Forecasts for rainfall will also be key this week for corn market sentiment, while for oilseeds, the direction of crude will be critical, according to a report from the UK analysts.
“A spell of hot weather blasted across the US last week, risking damage to recently emerged US corn crops. The wave of hot weather reversed an increasingly bearish outlook.”
However, due to the excessive rainfall at the start of the delayed planting campaign, soil moisture across the majority of the US corn belt has been above average, and that has somewhat offset the severity of the extreme heat, said the agri-commodity market specialists.
However, corn markets will likely remain volatile over the next two months given the grain’s increasingly vulnerability to extreme dry weather, said CRM Agri.
Looking to Ukraine, analytic and information agency AKP-Inform, based in Dnipro, has added weight to the more optimistic June WASDE outlook for Ukraine corn production potential, said the analysts.
“Planted area estimates remain down significantly year on year and well below trendline expansion. However, with area estimates between 4500 to 4700Kha, production estimates at 25Mt are at the larger range of initial projections.
“Yield remains an unknown, alongside the very large uncertainty for exports, but greater supply has the potential to reduce some of the bullish European feed grain market outlook throughout next season.”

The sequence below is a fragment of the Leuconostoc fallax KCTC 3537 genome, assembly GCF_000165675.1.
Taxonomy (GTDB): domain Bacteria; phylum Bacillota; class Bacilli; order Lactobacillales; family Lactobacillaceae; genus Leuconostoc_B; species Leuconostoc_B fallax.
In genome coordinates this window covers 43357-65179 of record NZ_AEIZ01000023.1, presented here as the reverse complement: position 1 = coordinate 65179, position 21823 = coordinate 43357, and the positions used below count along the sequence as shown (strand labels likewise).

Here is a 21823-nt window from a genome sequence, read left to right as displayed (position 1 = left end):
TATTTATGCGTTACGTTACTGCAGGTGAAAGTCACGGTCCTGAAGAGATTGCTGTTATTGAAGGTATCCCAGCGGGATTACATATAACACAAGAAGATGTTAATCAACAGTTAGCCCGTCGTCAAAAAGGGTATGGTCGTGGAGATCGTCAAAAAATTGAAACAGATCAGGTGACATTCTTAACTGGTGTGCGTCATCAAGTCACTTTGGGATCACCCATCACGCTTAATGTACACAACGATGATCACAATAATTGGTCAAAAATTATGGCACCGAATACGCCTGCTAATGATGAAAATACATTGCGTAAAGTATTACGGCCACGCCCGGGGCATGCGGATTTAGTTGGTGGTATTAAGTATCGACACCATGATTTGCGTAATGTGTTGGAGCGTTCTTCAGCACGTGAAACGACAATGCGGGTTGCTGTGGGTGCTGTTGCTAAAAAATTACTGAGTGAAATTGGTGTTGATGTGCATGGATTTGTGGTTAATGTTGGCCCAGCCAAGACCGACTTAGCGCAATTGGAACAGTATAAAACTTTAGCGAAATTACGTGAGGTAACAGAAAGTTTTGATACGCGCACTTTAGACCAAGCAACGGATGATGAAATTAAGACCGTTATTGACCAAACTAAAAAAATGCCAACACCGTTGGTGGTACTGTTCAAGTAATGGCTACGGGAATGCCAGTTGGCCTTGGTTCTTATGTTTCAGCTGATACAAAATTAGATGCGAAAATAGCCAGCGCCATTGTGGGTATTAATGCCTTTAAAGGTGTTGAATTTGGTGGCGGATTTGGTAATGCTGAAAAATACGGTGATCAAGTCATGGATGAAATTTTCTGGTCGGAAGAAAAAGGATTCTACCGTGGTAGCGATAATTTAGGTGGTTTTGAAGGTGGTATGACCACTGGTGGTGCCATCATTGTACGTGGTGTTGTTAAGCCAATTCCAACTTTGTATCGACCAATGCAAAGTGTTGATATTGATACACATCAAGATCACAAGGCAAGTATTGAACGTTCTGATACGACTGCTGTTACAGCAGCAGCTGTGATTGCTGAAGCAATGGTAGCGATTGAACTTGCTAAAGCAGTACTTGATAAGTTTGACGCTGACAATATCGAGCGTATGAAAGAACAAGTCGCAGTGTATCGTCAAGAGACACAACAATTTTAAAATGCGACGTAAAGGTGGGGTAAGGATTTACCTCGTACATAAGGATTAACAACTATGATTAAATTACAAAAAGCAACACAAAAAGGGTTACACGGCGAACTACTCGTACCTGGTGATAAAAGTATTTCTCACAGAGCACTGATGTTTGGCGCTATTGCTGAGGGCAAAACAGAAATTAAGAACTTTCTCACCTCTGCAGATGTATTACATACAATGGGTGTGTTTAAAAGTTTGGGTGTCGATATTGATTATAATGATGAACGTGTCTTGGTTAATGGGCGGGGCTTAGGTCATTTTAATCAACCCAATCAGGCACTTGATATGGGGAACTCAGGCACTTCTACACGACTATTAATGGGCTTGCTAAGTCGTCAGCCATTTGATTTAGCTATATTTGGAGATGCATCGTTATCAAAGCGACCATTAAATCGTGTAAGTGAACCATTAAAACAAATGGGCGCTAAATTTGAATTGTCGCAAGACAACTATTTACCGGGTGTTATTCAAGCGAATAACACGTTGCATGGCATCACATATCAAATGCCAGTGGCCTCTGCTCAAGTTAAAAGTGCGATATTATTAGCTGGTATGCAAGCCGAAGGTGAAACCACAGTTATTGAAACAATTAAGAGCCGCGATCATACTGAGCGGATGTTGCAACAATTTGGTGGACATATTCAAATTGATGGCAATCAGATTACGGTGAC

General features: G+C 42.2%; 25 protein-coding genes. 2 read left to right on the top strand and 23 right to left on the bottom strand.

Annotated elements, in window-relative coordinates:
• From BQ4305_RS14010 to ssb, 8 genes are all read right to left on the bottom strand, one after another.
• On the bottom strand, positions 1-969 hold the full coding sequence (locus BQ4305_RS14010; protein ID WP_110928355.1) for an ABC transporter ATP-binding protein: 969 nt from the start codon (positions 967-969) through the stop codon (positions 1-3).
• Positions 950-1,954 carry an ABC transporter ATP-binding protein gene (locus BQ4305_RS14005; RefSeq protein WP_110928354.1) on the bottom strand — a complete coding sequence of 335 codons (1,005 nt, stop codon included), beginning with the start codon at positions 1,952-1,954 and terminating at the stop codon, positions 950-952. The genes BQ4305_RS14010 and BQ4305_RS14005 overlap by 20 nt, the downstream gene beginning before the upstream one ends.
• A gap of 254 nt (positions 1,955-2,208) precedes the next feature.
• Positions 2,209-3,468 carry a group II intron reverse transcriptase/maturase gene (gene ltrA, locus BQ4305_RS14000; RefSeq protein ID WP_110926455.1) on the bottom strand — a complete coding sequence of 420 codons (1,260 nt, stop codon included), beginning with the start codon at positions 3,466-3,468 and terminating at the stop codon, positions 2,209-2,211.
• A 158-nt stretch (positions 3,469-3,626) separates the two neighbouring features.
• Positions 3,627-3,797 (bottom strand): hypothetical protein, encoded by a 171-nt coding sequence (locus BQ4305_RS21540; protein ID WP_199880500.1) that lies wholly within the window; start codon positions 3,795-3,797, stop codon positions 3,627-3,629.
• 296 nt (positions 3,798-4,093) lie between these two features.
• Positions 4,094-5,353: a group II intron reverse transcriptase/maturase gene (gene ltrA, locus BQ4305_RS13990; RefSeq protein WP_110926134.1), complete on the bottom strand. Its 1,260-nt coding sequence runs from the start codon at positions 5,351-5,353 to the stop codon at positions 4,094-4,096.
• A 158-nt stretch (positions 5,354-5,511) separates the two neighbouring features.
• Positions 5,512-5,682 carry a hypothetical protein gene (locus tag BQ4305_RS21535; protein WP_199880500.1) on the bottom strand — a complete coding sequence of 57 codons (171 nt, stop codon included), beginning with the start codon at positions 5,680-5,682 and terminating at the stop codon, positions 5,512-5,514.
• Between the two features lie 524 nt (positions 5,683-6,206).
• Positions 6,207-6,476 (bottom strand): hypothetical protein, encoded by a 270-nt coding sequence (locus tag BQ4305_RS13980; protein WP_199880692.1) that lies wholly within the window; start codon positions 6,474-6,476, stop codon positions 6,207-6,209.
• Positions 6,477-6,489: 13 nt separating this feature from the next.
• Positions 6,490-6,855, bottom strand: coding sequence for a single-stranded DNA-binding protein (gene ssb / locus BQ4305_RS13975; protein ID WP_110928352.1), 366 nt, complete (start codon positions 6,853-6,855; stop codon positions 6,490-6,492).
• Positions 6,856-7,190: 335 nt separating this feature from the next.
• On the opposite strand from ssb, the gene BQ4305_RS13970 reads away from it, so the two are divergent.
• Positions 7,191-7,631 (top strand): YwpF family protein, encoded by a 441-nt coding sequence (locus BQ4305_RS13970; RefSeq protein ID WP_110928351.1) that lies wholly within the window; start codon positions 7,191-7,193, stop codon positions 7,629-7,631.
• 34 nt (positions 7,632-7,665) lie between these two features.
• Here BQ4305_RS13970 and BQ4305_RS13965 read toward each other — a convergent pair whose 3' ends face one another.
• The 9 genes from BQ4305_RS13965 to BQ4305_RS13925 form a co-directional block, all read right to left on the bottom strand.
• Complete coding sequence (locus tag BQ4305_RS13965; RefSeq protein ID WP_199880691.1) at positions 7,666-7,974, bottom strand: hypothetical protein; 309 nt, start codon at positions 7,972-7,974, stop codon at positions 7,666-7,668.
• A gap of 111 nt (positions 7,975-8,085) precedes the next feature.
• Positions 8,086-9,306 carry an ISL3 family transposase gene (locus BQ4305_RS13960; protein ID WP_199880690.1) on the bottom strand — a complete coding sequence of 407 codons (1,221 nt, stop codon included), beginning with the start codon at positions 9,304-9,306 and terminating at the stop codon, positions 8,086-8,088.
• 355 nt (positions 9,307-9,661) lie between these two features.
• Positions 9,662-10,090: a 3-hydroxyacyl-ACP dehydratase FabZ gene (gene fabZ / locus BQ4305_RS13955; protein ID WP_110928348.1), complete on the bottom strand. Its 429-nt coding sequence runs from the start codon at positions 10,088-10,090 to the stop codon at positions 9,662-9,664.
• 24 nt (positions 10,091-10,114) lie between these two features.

While corn markets in June have trended higher due to excessive heat, wheat prices failed to follow suit, remaining under pressure as harvest gets underway in the US, said the team.
The drought conditions in May took their toll on French wheat, with condition scores deteriorating rapidly from the start of May at 89% good and excellent to just 67% good and excellent by May 30, noted those analysts. Rainfall at the start of June, however, improved crop prospects for French wheat and the rate of decline in conditions has slowed, they reported.
“Demand for both French and German wheat next season is, however, expected to be high due to the war in Ukraine, and stock levels will remain under pressure.
“UK feed wheat demand will also be strong next season, especially from the animal feed sector due to limited corn imports, UK stocks are also likely to be tight next season.”